“Would you have believed me?”

“We’ll never know the answer to that because it never
happened.” Yet she created a silent scenario in her mind that had an imaginary
Neve dismissing Terri. She’d been blinded by love then.

Terri shrugged, looking away. “Chaz had broken up with her
girlfriend, and when she described her, she sounded a lot like Gianna. I put it
in her head that I knew a woman who was single and looking, then on a day
Gianna came to the bakery while you were out, I mentioned that I knew somebody
looking for a new accountant.”

“And the rest is history, I presume,” Neve said.

“Not quite,” Terri said, and drained the rest of her wine.
She looked up at Neve with wet eyes. “I didn’t set out to pair Gianna with Chaz
to make you miserable. Yeah, you were supposed to feel betrayed and devastated,
but you didn’t bring that to Sugar Rush. You kept your heartache to yourself
and disappeared into your work. You were supposed to reach out for a shoulder
to cry on…” Terri’s voice broke on this and she heaved a sob.

Neve saw a clearer picture now. Terri hadn’t just acted
abominably, she had also been selfish. What she’d seen, she had wanted for
herself.

“Terri…”

“Neve, I love you.” Tears streamed down her cheeks. “I don’t
mean as a friend or a boss. I couldn’t bear to watch you with that bitch one
more day, especially after I heard her talking about wanting to cheat. You
deserve so much better…”

This time Neve didn’t think twice—she sat at Terri’s side,
cradling her employee’s head on her shoulder. All this time, she’d never picked
up on Terri’s feelings, merely attributing Terri’s protectiveness to friendly
concern. Of course, losing Gianna had set her focus on the business, so it
would have taken more than a longing glance from across the kitchen to get a
point across.

“I didn’t try to catch you on the rebound because afterward
I
did
feel guilty,” Terri said. “You looked so damn miserable, and I
tried to make you feel better, inviting you to dinner and movies. You always
said no, you were always busy…you couldn’t see that I wanted to be more than
friends.”

Neve tried to shush away Terri’s hysterics, but all the
while she thought about Judy. Terri hadn’t shown much approval for her, either.
Would she have pulled a similar stunt? How many more potential relationships
would Terri have sabotaged until Neve finally noticed?

“Terri, I’m sorry you didn’t get the reaction you’d hoped
from me,” she said, “but what you did was pretty shitty.”

“Gianna cheated on you.” Terri sniffed. “She would have done
it anyway without my interference.”

“Again, we’ll never know. She might have been blowing off
steam on that phone call. People say things they don’t always mean. It’s not an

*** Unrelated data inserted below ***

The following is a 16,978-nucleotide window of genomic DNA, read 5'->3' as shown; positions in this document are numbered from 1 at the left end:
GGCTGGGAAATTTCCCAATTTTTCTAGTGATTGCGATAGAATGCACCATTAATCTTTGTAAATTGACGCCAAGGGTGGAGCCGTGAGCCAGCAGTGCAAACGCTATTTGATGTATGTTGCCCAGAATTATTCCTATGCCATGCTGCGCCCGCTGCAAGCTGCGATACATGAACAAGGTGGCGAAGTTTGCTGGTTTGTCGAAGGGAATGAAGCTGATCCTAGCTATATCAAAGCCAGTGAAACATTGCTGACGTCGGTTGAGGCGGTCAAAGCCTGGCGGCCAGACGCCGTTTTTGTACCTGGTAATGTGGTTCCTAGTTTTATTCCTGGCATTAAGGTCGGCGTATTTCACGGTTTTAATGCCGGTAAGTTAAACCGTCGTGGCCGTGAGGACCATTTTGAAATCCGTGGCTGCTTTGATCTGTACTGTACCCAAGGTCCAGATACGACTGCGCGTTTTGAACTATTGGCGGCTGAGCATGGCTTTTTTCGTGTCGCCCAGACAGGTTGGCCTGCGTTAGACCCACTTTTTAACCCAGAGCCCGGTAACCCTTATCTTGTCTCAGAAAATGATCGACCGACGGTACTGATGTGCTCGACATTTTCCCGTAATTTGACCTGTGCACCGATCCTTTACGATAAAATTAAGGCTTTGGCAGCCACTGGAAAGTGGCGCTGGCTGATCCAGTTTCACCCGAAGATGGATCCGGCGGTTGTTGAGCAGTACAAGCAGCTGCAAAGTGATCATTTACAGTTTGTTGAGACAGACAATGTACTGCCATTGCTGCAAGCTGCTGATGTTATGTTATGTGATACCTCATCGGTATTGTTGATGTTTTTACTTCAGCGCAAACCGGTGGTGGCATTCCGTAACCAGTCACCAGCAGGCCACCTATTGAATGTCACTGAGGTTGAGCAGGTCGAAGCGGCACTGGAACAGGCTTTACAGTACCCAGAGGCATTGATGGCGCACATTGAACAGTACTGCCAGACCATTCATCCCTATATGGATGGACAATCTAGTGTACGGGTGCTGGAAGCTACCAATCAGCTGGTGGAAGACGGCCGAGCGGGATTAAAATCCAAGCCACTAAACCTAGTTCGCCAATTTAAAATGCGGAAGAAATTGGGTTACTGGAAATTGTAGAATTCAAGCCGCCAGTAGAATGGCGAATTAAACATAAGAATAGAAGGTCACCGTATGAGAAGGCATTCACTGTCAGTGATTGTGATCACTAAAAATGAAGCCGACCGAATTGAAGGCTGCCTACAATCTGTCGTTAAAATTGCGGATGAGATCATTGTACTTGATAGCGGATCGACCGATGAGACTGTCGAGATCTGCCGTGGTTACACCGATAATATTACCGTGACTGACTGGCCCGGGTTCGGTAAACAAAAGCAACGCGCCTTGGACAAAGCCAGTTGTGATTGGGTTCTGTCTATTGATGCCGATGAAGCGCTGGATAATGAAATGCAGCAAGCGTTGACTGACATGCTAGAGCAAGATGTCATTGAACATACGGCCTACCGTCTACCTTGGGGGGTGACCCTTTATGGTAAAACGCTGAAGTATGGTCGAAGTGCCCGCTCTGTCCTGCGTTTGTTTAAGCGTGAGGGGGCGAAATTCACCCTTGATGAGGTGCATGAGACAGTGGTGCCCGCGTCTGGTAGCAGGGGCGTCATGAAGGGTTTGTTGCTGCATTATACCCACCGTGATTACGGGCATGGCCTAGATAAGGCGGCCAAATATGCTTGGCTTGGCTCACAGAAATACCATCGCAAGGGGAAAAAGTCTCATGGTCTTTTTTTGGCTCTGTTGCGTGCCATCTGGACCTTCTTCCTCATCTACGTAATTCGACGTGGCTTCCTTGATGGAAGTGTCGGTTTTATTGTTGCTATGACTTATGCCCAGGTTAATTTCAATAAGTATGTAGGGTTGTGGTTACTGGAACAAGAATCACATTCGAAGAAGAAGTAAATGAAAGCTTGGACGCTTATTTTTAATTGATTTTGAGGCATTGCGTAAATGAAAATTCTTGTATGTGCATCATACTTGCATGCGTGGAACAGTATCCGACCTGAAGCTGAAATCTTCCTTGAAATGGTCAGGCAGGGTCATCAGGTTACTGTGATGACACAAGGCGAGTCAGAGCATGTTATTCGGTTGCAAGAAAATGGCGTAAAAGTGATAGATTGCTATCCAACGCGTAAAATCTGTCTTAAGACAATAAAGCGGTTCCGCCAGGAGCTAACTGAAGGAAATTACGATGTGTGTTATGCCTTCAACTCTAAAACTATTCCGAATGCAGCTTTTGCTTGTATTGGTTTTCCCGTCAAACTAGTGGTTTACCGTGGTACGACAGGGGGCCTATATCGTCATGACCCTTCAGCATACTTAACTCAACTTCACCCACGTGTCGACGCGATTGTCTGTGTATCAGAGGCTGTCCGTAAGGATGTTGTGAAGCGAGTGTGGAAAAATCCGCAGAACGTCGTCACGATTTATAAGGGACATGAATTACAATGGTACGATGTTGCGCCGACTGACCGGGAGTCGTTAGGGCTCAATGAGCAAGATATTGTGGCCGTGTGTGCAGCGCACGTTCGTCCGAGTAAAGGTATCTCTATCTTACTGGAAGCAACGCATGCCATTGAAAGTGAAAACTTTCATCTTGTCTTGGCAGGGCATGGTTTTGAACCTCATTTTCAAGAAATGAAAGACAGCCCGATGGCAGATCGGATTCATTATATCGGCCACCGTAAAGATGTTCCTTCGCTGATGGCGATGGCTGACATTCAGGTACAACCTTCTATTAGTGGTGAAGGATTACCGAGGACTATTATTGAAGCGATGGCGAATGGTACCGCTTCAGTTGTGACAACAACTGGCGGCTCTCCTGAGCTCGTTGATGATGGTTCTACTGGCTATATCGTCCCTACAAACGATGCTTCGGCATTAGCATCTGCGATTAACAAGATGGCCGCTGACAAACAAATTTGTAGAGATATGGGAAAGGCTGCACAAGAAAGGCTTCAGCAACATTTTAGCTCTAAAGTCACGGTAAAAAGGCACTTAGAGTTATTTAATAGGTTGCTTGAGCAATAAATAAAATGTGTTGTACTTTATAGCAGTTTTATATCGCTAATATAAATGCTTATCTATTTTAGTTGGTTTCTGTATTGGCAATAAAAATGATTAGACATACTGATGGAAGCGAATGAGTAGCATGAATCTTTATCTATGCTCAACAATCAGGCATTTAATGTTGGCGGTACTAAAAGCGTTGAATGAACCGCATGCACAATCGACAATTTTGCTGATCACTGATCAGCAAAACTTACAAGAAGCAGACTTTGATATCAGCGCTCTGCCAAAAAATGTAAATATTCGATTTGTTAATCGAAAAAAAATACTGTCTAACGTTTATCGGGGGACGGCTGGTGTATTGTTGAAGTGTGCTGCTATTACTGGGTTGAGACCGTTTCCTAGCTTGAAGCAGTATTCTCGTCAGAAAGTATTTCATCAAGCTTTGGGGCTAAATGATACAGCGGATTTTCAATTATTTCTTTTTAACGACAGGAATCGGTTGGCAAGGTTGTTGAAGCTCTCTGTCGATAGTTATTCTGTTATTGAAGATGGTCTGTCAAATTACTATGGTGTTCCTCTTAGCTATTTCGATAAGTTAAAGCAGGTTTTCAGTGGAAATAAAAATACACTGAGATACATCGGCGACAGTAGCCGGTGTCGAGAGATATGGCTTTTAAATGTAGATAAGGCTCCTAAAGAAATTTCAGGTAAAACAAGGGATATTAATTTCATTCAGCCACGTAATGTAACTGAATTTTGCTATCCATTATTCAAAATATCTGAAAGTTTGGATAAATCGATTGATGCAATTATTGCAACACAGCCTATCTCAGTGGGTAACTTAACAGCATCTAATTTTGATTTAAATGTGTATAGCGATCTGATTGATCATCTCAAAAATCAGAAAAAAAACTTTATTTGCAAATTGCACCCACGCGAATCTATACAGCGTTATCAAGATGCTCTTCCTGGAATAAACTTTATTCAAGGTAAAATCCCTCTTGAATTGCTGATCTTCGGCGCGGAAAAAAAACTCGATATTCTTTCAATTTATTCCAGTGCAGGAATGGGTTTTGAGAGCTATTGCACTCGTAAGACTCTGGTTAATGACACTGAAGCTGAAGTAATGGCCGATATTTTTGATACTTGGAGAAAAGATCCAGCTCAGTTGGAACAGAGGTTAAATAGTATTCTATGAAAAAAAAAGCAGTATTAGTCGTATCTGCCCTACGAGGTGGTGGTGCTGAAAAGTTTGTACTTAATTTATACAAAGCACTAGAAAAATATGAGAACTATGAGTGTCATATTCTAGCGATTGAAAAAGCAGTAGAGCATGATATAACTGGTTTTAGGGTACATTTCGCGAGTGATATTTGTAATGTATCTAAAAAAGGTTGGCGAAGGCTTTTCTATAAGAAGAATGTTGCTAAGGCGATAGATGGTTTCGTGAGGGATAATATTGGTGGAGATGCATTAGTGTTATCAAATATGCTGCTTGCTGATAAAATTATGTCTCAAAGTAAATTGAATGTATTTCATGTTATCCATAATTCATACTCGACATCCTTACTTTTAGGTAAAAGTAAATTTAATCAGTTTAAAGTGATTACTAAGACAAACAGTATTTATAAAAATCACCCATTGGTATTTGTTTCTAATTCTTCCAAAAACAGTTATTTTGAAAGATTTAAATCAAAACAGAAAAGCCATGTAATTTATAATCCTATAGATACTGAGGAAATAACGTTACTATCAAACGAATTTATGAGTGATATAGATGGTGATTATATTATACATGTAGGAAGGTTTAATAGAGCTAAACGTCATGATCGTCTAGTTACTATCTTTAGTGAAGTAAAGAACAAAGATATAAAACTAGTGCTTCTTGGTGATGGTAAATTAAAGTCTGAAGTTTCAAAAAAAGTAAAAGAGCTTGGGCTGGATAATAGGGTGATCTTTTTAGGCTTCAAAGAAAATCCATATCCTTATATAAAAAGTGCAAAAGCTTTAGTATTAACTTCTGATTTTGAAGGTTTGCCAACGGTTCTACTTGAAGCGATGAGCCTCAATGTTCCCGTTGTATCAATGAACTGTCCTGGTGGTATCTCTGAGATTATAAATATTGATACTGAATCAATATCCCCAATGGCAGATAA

invitation to mayhem.” Neve slowly eased away from Terri before the other woman
became too clingy. She definitely didn’t need to encourage her at her most
vulnerable. “I think you should take a break from the bakery—”

“Neve, no! Please don’t fire me,” Terri begged. Red streaks
from the tears marked her face and her nose dripped. Her misery rendered her
quite pathetic. “I’ve done nothing to harm the business, and you can’t do
everything on your own. I swear, I won’t interfere in your personal life
again.”

“I haven’t decided what to do,” Neve said, standing. She
brushed her arms and jeans, as though clearing away the bad mojo from this
conversation. “Anyway, you have a week’s vacation, and you’re taking it now
while I figure out a few things. I have Corky.”

“Corky is useless without that damn computer.”

“You like to blame Corky for a lot of things that go wrong.
How do I know you’re not seeding this ill will in my head?” Neve challenged.
“Are you trying to get rid of her too?”

Terri said nothing.

Neve wanted to spit. Memories of past arguments with Terri
surfaced in the silence. Neve had wanted to bring Corky deeper into the
business, but Terri doubted her ability to even work the counter. In
retrospect, it seemed as if Terri had sold the girl short. Neve doubted she
could trust her employee again.

“Your vacation starts Monday. Don’t come back until the
Monday after next, when I’ll have made my decision,” Neve said with finality.

She left the condo without saying goodbye. Even with the
week’s reprieve, she knew she’d soon hand Terri a severance check.

* * * * *

A wave of relief washed over Judy when a pair of headlights
swept the storefronts. She recognized Neve’s car, and once her eyesight
adjusted, she saw that the driver didn’t look too upset to see Judy leaning
against the Sugar Rush window. Judy took a chance that Neve might come here—the
baker seemed the type to want to work through any frustrations, and what better
place than the sweet shop?

“Neve, I have to tell you something,” she said the second